Update: The Information’s initial report was incorrect, and has since been changed. Super Evil Megacorp is not in talks with Facebook as it currently has an exclusive agreement with Twitch.
E-sports are ever-increasingly popular. As a result, it’s hardly a surprise that Facebook is looking at ways to capture a slice of this particular pie from Twitch, YouTube, and Microsoft.
According to The Information, Facebook is in talks with the developer of the immensely popular mobile game VainGlory to stream professional competitions. Kristian Segerstrale, COO of Super Evil Megacorp, was eager to stress that no deal is imminent.
This wouldn’t be Facebook’s first foray into the e-sports game. It currently has an arrangement with Blizzard to stream games through Facebook Live.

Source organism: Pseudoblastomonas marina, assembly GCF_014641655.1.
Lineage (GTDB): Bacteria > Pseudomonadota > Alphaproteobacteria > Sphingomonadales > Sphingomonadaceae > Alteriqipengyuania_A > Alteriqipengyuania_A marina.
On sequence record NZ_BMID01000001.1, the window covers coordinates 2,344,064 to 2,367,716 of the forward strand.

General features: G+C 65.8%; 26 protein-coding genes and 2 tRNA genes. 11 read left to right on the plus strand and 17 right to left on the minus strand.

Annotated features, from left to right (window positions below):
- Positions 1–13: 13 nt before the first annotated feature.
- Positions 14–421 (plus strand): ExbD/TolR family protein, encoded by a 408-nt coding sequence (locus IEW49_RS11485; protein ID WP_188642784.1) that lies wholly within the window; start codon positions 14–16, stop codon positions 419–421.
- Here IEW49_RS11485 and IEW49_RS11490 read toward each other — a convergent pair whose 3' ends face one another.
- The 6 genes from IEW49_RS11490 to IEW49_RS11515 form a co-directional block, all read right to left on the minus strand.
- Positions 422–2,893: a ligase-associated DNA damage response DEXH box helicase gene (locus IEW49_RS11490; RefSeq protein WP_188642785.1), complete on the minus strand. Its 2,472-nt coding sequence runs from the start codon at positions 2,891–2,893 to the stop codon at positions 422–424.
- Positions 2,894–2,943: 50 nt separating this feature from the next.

It has also hired a number of e-sports experts, including former professional gamer Stephen “snoopeh” Ellis, in order to manage partnerships with e-sports companies.
It’s obvious why Facebook is desperate to increase its reach in this market. According to e-sports research firm Newzoo, the entire market will reach $493 million in revenue this year. This is a market with huge potential for growth and diversification, as it becomes even more mainstream.
The Information notes that if Facebook is to register on the e-sports radar, it will have to demonstrate to franchises, developers, and players that it’s financially worthwhile. It has experimented with mid-stream advertisements, which ran during live games. There are also rumblings that it will also introduce tipping, where viewers donate to individual players.
Facebook will also have to demonstrate that it can draw viewers. Despite being the largest social network, its experiment with Blizzard only drew 490,000 viewers in August. In contrast, 36 million unique viewers watched the finals of “League of Legends” last year.
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